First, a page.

In 2015 the Australian Chinese Worker’s Association and the Rookwood Cemetery Trust erected with much fanfare – including Buddhist ritual blessings – a memorial dedicated to those who were “assaulted, injured or perhaps even killed” in a series of riots against Chinese gold miners that took place at Lambing Flat and other gold fields in Australia between 1851 and 1861. This addition to the many historical memorials dotting the Australian landscape, like all such memorials from those commemorating Captain Cook to the War Memorial in Canberra, have less to do with actual history (in the sense of what happened in the past) than with the struggles of the present. To paraphrase: “Everyone wants history on their side, but not everyone wants to be on the side of history.”
This memorial therefore, and others like it, represents a confluence of preconceptions and agendas that tells us more about contemporary perspectives and less about Chinese Australian history specifically. These perspectives (not mutually exclusive) include; recent migrant identification with an Australian past, white guilt, Chinese nationalism, anti-racism, pride in Chinese heritage, and even possibly a genuine desire to remember the past. In saying this it needs to be recognised that such a mix is typical of nearly every ‘memorial’ ever built. Memory, like history, is not easily preserved in stone, unlike contemporary prejudices.
In the case of this memorial the broad intention was to link present day Australian’s of Chinese heritage with people perceived as also “Chinese” who were undoubtedly badly treated in Australia’s past. The event was enthusiastically attended by a broad gamut of people ranging from descendants of gold miners to recent immigrants and all in between. To this extent historian’s quibbles about Cantonese or Pearl River Delta origins, the arbitrariness of dates, the fact that no one was killed at Lambing Flat (“perhaps even killed” a minor compromise on the origin assumption there were deaths), or that Rookwood Cemetery itself contains no gold miners, are irrelevant. With the addition of “white guilt”, the memorial can be said to represent a modern effort to acknowledge racism and the injustices of the past, as well as a natural desire on the part of some to identify with their nation’s past, good or bad.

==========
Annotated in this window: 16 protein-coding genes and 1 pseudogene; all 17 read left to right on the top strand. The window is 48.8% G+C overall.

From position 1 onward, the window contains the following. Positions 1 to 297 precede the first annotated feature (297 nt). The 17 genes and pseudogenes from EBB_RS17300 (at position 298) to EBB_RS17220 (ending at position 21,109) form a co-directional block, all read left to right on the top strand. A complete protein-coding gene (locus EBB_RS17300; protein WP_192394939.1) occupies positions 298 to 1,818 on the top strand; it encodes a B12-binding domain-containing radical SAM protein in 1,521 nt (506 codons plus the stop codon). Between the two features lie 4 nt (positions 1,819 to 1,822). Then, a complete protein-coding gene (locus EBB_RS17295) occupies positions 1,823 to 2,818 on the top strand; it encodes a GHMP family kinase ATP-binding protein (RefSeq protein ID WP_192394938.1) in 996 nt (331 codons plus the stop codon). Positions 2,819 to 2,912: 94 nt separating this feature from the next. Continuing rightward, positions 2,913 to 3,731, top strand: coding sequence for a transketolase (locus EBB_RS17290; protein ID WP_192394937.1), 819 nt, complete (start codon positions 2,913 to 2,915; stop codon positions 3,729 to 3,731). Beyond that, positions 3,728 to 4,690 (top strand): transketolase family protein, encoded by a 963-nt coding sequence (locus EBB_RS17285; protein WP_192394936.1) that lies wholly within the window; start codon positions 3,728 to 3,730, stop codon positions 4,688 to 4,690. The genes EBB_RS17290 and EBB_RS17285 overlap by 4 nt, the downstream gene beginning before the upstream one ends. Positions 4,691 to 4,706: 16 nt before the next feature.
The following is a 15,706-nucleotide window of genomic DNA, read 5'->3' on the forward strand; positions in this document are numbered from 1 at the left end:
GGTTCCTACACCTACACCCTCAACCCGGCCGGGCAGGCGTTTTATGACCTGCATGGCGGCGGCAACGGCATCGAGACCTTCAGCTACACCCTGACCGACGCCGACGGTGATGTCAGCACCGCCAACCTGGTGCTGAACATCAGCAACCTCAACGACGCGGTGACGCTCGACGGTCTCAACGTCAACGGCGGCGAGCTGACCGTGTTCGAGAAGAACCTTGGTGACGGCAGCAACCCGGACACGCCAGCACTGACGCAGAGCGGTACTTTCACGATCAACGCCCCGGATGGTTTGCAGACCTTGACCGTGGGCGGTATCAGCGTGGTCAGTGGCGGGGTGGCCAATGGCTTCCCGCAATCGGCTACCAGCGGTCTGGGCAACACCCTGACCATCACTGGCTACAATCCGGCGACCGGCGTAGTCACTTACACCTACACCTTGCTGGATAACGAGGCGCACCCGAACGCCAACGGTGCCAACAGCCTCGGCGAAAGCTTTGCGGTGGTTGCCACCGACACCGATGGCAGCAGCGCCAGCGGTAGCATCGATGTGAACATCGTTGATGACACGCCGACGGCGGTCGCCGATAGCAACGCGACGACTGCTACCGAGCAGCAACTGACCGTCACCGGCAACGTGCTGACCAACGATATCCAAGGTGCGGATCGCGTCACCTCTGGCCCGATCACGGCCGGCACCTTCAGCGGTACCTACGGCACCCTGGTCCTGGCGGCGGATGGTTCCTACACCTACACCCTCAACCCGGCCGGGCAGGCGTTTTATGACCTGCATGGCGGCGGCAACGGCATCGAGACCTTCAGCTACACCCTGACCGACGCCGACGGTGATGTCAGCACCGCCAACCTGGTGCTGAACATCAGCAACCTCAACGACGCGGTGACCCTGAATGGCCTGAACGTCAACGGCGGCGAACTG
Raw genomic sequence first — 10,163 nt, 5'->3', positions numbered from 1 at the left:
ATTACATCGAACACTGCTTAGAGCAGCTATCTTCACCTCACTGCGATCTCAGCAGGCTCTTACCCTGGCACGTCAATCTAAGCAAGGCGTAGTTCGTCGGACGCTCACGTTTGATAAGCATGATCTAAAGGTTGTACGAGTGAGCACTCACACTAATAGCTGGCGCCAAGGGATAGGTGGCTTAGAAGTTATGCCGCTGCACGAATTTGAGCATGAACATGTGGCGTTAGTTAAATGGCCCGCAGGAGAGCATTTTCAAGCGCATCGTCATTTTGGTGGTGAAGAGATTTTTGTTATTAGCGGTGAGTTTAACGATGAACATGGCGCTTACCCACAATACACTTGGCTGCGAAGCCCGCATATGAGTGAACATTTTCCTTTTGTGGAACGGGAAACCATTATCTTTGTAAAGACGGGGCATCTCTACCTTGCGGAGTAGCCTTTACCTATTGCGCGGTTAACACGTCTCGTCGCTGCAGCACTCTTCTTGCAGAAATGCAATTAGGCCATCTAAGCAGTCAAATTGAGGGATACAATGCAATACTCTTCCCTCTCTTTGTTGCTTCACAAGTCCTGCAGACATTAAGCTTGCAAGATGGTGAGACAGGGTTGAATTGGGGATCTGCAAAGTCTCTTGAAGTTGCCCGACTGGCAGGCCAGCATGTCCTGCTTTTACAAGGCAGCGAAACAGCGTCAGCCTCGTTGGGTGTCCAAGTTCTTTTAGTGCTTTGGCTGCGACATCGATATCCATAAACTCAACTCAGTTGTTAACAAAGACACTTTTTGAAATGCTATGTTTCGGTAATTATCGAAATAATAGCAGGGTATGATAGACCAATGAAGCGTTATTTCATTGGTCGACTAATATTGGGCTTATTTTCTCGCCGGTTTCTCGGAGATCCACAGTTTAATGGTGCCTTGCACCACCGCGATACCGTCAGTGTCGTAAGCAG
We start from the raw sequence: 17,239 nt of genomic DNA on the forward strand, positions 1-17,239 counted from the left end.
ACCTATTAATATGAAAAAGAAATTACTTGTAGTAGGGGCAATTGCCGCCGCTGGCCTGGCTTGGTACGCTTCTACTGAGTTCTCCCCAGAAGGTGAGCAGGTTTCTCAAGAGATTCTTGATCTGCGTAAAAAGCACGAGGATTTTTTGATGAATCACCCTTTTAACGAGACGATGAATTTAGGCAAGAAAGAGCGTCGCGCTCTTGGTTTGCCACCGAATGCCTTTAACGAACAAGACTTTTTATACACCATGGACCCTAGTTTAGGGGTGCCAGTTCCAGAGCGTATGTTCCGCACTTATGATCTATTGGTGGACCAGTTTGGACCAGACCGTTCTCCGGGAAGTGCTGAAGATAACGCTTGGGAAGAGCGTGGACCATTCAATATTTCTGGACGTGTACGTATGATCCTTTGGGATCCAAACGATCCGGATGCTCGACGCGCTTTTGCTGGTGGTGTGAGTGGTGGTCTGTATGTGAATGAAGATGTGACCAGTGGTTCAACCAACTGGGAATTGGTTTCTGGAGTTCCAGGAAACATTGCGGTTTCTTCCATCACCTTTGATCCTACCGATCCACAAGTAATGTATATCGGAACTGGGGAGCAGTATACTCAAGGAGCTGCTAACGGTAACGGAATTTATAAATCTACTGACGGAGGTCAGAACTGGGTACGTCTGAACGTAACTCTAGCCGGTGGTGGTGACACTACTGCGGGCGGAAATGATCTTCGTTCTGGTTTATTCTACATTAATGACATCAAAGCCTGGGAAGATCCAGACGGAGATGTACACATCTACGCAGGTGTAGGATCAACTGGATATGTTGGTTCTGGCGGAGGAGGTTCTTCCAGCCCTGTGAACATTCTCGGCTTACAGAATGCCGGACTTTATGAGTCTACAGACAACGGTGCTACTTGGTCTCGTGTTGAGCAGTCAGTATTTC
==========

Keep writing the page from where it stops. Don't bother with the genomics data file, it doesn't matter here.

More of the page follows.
There are however more serious concerns with this kind of agenda-driven memorialising. Most worrying for Chinese Australian history is it prefers to remember violence rather than the lived experience of Chinese Australians. The consequences of this are multiple and include a continued “victimising” perspective, a denial of agency, and in at least one case the destruction of an historical site in preference for this real but nevertheless narrow view. Strongly associated with this is that the focus on violence fits too easily within an historical discourse sometimes referred to as the “100 years of humiliation”. In this perspective all historical interactions of people of Chinese heritage in the world were almost all negative (not unfortunately groundless but an exaggeration nonetheless) in the period 1849 to 1949, and that it is only a strong China, and by implication a strong Chinese government, that can defend against similar injustice and racism in the present.
Some would simplistically accuse the memorial makers of one or other agenda but like history itself the story is more complicated than that. Interpretation is the key and this memorial like others popping up – while they could all do with more serious historical input – need to be seen within the social context of their times.
Another of interest: The Birth of White Australia?
For an analysis of how historical sites are interpreted see:
Karen Schamberger, “Objects Mediating Identity, Belonging and Cultural Difference in Australian Museums” in Dellios, A., & Henrich, E. (Eds.) Migrant, Multicultural and Diasporic Heritage: Beyond and Between Borders, Routledge, 2020. doi-org.ezproxy.uws.edu.au/10.4324/9780429328404